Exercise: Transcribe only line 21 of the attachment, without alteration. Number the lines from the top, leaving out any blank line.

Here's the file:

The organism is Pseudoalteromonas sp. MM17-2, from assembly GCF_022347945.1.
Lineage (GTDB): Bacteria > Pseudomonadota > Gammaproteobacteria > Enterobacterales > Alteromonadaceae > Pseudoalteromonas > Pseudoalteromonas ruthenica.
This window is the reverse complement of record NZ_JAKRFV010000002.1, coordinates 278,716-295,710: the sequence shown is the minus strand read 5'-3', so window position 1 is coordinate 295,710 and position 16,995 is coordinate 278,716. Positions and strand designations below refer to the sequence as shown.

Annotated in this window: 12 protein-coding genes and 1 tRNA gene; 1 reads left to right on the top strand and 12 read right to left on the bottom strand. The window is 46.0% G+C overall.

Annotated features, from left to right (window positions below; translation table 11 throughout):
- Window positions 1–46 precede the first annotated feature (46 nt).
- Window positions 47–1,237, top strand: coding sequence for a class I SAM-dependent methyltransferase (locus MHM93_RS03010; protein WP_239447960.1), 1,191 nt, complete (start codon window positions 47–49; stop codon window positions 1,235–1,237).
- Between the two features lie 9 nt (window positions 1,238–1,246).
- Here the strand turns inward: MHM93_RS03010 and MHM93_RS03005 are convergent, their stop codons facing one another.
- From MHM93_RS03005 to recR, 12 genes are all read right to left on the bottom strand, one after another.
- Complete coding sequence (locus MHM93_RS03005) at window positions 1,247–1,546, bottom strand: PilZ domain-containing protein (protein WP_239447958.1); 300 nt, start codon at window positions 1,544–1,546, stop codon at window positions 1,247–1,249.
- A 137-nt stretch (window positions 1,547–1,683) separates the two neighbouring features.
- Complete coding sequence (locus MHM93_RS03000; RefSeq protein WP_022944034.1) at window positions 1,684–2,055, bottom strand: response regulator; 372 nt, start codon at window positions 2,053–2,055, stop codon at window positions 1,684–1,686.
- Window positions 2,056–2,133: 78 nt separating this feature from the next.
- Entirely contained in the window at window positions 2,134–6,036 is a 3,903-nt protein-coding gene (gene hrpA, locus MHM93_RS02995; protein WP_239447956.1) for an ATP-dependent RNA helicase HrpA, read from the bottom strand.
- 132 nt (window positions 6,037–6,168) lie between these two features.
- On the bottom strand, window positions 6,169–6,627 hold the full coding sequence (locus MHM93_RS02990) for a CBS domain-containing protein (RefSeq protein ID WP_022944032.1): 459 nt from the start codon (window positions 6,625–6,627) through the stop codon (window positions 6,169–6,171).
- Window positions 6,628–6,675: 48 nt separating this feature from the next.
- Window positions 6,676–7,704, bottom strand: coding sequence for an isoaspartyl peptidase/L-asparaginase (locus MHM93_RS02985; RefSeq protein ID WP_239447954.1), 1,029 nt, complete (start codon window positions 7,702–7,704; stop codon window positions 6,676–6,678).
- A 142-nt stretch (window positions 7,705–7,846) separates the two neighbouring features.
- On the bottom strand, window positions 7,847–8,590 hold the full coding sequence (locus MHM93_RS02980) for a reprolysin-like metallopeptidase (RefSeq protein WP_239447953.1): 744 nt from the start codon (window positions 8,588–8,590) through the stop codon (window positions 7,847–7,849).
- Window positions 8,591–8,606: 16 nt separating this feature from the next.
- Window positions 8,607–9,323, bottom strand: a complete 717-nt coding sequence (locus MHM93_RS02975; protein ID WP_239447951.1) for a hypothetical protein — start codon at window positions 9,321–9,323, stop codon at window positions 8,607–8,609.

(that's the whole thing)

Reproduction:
- On the bottom strand, window positions 7,847–8,590 hold the full coding sequence (locus MHM93_RS02980) for a reprolysin-like metallopeptidase (RefSeq protein WP_239447953.1): 744 nt from the start codon (window positions 8,588–8,590) through the stop codon (window positions 7,847–7,849).